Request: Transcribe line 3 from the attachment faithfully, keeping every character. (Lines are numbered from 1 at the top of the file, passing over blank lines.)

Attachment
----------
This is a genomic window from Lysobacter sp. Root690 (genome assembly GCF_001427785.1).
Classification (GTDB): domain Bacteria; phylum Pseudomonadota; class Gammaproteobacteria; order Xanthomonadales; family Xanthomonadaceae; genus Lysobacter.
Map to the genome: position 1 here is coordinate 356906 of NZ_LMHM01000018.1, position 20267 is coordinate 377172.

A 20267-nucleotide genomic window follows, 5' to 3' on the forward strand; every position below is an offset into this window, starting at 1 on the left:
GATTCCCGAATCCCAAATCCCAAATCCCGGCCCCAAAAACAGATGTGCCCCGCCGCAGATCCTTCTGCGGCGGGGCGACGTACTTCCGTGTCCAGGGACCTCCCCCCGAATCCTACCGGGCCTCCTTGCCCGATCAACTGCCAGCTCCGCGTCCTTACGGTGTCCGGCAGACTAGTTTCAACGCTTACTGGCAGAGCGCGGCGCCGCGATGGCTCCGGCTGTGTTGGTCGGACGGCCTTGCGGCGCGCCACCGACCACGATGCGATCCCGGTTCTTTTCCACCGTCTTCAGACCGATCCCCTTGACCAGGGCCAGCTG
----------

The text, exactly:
Map to the genome: position 1 here is coordinate 356906 of NZ_LMHM01000018.1, position 20267 is coordinate 377172.